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It was all fun and laughter as I caught up the lads of ArpLine for a brief but entertaining chat after recent show at Pianos. Even with a stressful load out (they were the last band of the evening and the late night DJ-set party crowd had already started arriving, blocking the stage exit), the guys were in an upbeat mood and ever full of witty jokes. The Brooklyn-based quintet’s debut album, Travel Book, is an electronics-driven fusion of styles from various decades, from T. Rex-style bass lines and vocals that recall Bauhaus’s Peter Murphy to the synth-driven melodies of Ladytron and Hot Chip. Though the official release is slated for the fall (it was self-released as a download), ArpLine has already managed a few sold-out shows supporting the likes of Oh No Ono, Bear in Heaven, Milagres and, soon, School of Seven Bells, as well as a headline date or two.

ArpLine is Sam Tyndall (lead vocals, programming, guitar), Nathan (Nate) Lithgow (bass), Adam De Rosa (guitar), Oliver Edsforth (synthesizers), and Michael Chap Resnick (drums).

So where are all of you from originally, and how did the band come together?
Sam: No one is from New York City. Adam and Oliver are from New York State, Michael and Nate are from Los Angeles, and I’m from Atlanta, here since 2004.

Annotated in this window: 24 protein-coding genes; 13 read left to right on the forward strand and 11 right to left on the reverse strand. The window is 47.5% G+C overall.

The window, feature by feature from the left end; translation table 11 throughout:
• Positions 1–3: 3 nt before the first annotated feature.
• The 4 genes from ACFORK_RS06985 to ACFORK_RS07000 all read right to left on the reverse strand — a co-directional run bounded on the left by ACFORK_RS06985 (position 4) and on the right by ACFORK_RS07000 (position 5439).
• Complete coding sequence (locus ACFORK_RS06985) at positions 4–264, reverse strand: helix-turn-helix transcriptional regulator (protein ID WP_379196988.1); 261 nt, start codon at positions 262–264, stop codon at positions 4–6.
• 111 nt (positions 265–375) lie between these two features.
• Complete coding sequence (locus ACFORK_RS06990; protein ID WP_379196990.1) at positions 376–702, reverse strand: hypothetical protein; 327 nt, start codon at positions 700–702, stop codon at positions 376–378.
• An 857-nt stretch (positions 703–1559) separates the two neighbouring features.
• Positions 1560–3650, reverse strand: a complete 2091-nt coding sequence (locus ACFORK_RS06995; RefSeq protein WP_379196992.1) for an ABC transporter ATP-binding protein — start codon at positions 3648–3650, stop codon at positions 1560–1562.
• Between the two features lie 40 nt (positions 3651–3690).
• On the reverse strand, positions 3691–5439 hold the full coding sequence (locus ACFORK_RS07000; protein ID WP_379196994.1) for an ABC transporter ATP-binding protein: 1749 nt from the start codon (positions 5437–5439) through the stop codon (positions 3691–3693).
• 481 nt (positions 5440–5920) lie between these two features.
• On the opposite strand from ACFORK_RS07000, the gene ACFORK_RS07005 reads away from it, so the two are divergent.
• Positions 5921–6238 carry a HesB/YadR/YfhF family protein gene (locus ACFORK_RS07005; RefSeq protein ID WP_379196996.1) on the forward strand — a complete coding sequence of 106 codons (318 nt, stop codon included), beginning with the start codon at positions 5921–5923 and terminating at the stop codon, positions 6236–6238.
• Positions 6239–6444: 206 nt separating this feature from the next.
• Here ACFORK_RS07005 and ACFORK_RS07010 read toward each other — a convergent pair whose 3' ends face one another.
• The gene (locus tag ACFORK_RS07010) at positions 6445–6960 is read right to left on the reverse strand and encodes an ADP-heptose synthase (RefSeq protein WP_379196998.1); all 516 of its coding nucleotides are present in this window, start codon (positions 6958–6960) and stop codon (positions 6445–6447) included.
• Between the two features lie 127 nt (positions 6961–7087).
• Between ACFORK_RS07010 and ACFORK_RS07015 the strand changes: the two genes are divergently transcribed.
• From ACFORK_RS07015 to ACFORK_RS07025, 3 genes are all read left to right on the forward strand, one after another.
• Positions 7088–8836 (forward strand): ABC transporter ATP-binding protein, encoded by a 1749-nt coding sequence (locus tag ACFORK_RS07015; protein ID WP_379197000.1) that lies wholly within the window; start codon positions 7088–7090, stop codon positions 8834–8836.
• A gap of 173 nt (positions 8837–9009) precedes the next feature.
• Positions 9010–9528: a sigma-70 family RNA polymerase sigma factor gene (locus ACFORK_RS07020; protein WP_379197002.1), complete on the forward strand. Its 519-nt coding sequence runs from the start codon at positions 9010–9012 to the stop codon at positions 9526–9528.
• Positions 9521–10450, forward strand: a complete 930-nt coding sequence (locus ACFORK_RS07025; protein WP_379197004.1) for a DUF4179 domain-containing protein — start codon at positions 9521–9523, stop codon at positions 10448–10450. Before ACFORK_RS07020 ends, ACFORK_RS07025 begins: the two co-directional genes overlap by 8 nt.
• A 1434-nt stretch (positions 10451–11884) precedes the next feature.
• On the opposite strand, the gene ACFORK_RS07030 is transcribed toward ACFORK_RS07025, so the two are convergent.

Oliver: The four of us, everyone except Sam, met at NYU (Sam went to Bennington College in Vermont). We were all studying different facets of music and became buddies. Basically after graduation we started a new project and got Sam on board to do vocals, and he eventually became the songwriter. That’s the quality paperback version of it.

Michael: The Reader’s Digest version!

Do you all share the same influences?
Sam: We’re definitely all on the same page now, for sure. I think if you spend a lot of time in the car or van, listening to one or two iPods, it all starts to blur together.

Michael: We like all sorts of music, and it comes together somewhere that is our band.

Nate: It becomes a meeting of the minds.

On your album, Travel Book, I hear a number of influences. Some of the vocals remind me of Peter Murphy and a little bit of T. Rex. And “Weekend In The Colonies” reminds me of Danielle Dax, specifically her cover of The Beatles’ “Tomorrow Never Knows.”
Sam: Sweet! I love Bauhaus. I was trying to do, like, a 1980s female pop-star voice on that song.

Michael: And someone took that as Rush!

Sam: For the record, it’s heartbreaking to me to read that “vocals sound like Styx, vocals sound like Rush,” because those are some of my least favorite vocalists.

Oliver [joking]: They’re just saying that because we used to cover “Come Sail Away.”

Sam: No, no, we would never do that!

Michael: But he’ll take the Beatles.

Nate: Although we did cover Michael Jackson’s “Beat It.”

Sam: That was a goofy cover we did at Nate’s wedding – it wasn’t an ArpLine show!

Oliver: We covered “I Want to Break Free.” (That wasn’t a joke – as The Kiss Off, they did actually cover the Queen song. The video is on YouTube.)

The Kiss Off songs seem to have more of a post punk edge. Did the change in the style coincide with the band’s name change?
Sam: The style we’re doing now is closer to my personal influences. With The Kiss Off, we were still getting to know each other musically, and the post-punk is what we all had in common, like a common language. But the more time we spent together, the more we started listening to the Kraut rock stuff and Wire and Bowie.